Happy Halloween, readers! Liz here – and we wanted to do something fun and a little different today to celebrate the scariest day of the year. We’re going to do a flash fiction story – mad lib style! I’ll set the creepy stage…
I’d been watching the new neighbor all week since he moved in to the creepy house down the street. It was dead quiet during the day, but a lot of activity at night. I couldn’t get a good glimpse of the guy either – but every night, like clockwork, he went into the backyard with a shovel.
Sherry: My next door neighbor here on Daybreak Island said he bought the shovel at her garage sale right after he moved in. At first I thought he was one of those guerilla gardening types–going around the neighborhood grooming people’s yards. But nothing in the neighborhood has improved. I’m no adventuress like my great grandmother’s friend, but one night I crept down the alley at midnight, approached his back fence. If only my friend Robbie was here with me. I peeked over. That was no clam bake.
Barb: I was shocked, shocked, I tell you by what I saw by the light of the full moon. There were three rectangular holes around the edges of the lawn. Too deep for a garden, too long for a footing for a structure, too wide to plant a shrub. But that wasn’t even the weird thing. The weird thing was this: my new neighbor was resting in a gently rocking hammock while the digging was being done by
Julie: Well, I wasn’t really sure. It looked like a person, in a tattered white dress and what looked like a wedding veil on its head. But when the clouds moved away and the moon shone bright, I didn’t see a face. Instead it looked like a skeleton. I blinked twice and swallowed hard. The clouds had moved back, and the yard was cast in an eerie blue light. Just then
Jessie: I heard the siren. The figure appeared to hear it, too. It turned its head towards the sound of the approaching police car, then dropped the shovel and fled off through the woods. My heart pounded in my chest as I peered after it. The cloud cover parted once more and I was startled to notice
Edith: other eerie white figures swaying between the trees, as if beckoning the digger closer. The siren grew near. I dashed back into my own yard and hurried upstairs to throw open the sash of a back window. My neighbor sat up in the hammock, shielding his eyes against the strobing police lights. “Everything’s fine, officer,” he said after the cop told him a neighbor had called in suspicious activity. “I was just taking a rest. My boy and me, we’re putting in a French drain tomorrow so the blasted yard doesn’t flood every spring. I was getting a head start on the digging.”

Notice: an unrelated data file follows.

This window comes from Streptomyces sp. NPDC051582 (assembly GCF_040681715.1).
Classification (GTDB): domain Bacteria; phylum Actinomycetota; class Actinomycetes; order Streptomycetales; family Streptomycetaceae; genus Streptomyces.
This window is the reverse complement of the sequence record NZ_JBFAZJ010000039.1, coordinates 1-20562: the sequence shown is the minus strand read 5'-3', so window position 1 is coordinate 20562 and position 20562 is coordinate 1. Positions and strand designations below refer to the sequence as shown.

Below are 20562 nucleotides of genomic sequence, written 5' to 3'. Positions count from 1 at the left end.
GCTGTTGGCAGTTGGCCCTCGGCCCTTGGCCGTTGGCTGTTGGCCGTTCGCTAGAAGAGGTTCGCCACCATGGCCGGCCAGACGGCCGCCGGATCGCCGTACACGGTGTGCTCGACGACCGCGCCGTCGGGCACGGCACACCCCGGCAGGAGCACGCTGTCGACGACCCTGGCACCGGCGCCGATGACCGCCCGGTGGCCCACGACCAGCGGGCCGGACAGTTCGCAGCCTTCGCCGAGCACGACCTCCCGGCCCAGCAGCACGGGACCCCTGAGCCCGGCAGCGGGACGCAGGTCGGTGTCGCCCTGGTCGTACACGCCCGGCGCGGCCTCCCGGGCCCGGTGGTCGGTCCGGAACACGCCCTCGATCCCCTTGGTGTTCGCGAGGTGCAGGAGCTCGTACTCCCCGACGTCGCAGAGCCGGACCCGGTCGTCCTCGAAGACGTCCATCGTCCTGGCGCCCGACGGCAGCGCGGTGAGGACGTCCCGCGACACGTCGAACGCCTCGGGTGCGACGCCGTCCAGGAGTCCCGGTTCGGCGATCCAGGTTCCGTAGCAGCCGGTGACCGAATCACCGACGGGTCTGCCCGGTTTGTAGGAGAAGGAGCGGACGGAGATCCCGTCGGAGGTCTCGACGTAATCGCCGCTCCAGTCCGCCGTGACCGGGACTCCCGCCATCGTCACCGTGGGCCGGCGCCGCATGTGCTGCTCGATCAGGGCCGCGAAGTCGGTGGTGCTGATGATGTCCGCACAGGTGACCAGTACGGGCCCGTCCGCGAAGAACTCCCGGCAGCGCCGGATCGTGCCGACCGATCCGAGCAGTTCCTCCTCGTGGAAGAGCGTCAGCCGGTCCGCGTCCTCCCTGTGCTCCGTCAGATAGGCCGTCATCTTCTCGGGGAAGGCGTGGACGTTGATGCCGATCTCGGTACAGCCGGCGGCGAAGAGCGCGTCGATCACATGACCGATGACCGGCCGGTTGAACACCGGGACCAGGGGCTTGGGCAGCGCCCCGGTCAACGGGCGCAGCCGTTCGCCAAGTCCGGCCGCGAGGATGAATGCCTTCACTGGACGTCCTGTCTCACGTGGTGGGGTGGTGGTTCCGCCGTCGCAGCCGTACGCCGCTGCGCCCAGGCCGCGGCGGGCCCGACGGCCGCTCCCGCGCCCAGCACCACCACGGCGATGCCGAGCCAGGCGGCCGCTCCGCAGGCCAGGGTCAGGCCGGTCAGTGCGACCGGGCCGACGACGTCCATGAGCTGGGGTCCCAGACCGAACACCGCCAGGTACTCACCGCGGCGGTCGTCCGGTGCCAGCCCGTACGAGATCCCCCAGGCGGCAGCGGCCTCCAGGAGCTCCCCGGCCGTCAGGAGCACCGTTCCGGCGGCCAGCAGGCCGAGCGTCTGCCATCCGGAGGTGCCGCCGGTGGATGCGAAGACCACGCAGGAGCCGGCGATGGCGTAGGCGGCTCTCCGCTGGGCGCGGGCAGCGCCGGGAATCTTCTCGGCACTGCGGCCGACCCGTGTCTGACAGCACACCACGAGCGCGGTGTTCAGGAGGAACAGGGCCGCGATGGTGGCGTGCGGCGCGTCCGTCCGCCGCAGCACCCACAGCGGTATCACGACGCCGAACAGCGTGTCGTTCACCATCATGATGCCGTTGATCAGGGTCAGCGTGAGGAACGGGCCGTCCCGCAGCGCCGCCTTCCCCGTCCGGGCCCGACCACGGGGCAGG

I glanced across to the second floor of the house beyond him. In a window facing mine, a ghostly figure waved her fingers at me. I turned away. I’d had it with this creepy neighborhood. I was putting my house on the market tomorrow morning.
Dear Readers: Happy Halloween!
Thank you! Perfect start to Halloween!
Happy Halloween, Wickeds!
And to you!
Happy Halloween to you all!
Great story! Happy Halloween!
So much fun! Happy Halloween!
Thank you!! I loved the story.
Love it! And love the references to the authors’ series! Happy Halloween, Wickeds!
Wonderful way to start Halloween. Thanks for the entertainment. Boo!
Boy is that scary. Happy Halloween ladies 💀.
That was great! Thanks for the fun.
Brava! Excellent round robin story. My students had such fun doing these, and one variation for oral telling was done with a ball of yarn tossed to the next teller, so the yarn made a spider web.
I once gave a “grammar test,” which students figured out was actually a Mad Lib. Silliness helps lessons stick.
Happy Halloween, and watch out for the wherewolf, whowolf, and whenwolf. I encountered those wolf cousins in a Jane Yolen poem in Animal Fare.
I wish I had had you for a teacher! And I really liked English.
What a fun story. I especially liked the bride Skelton. It was kooky and spooky.
Good job. Spooky and fun.
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